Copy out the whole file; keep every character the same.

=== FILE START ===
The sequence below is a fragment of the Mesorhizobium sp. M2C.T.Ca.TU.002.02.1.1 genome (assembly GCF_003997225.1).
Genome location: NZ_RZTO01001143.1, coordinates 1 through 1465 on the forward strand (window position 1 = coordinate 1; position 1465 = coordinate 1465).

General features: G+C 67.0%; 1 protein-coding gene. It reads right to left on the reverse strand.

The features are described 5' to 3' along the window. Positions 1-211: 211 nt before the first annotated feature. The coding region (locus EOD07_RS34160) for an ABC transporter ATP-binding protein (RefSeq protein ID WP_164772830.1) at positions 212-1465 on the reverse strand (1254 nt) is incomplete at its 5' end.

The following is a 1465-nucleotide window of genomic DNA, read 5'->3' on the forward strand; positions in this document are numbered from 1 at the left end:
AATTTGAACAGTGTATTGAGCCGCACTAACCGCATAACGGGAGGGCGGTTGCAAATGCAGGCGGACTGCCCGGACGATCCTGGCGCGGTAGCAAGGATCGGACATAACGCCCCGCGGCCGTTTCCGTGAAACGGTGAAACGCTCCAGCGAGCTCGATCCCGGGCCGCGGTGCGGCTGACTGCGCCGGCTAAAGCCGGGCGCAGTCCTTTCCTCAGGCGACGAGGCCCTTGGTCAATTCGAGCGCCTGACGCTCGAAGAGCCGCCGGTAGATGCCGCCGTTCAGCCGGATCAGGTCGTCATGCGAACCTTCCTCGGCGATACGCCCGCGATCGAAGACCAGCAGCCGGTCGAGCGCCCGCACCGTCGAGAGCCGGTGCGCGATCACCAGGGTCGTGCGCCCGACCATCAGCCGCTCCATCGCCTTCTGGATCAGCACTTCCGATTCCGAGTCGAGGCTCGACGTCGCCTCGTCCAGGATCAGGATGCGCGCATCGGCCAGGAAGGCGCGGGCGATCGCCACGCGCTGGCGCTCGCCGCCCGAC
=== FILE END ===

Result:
The sequence below is a fragment of the Mesorhizobium sp. M2C.T.Ca.TU.002.02.1.1 genome (assembly GCF_003997225.1).
Genome location: NZ_RZTO01001143.1, coordinates 1 through 1465 on the forward strand (window position 1 = coordinate 1; position 1465 = coordinate 1465).

General features: G+C 67.0%; 1 protein-coding gene. It reads right to left on the reverse strand.

The features are described 5' to 3' along the window. Positions 1-211: 211 nt before the first annotated feature. The coding region (locus EOD07_RS34160) for an ABC transporter ATP-binding protein (RefSeq protein ID WP_164772830.1) at positions 212-1465 on the reverse strand (1254 nt) is incomplete at its 5' end.

The following is a 1465-nucleotide window of genomic DNA, read 5'->3' on the forward strand; positions in this document are numbered from 1 at the left end:
AATTTGAACAGTGTATTGAGCCGCACTAACCGCATAACGGGAGGGCGGTTGCAAATGCAGGCGGACTGCCCGGACGATCCTGGCGCGGTAGCAAGGATCGGACATAACGCCCCGCGGCCGTTTCCGTGAAACGGTGAAACGCTCCAGCGAGCTCGATCCCGGGCCGCGGTGCGGCTGACTGCGCCGGCTAAAGCCGGGCGCAGTCCTTTCCTCAGGCGACGAGGCCCTTGGTCAATTCGAGCGCCTGACGCTCGAAGAGCCGCCGGTAGATGCCGCCGTTCAGCCGGATCAGGTCGTCATGCGAACCTTCCTCGGCGATACGCCCGCGATCGAAGACCAGCAGCCGGTCGAGCGCCCGCACCGTCGAGAGCCGGTGCGCGATCACCAGGGTCGTGCGCCCGACCATCAGCCGCTCCATCGCCTTCTGGATCAGCACTTCCGATTCCGAGTCGAGGCTCGACGTCGCCTCGTCCAGGATCAGGATGCGCGCATCGGCCAGGAAGGCGCGGGCGATCGCCACGCGCTGGCGCTCGCCGCCCGAC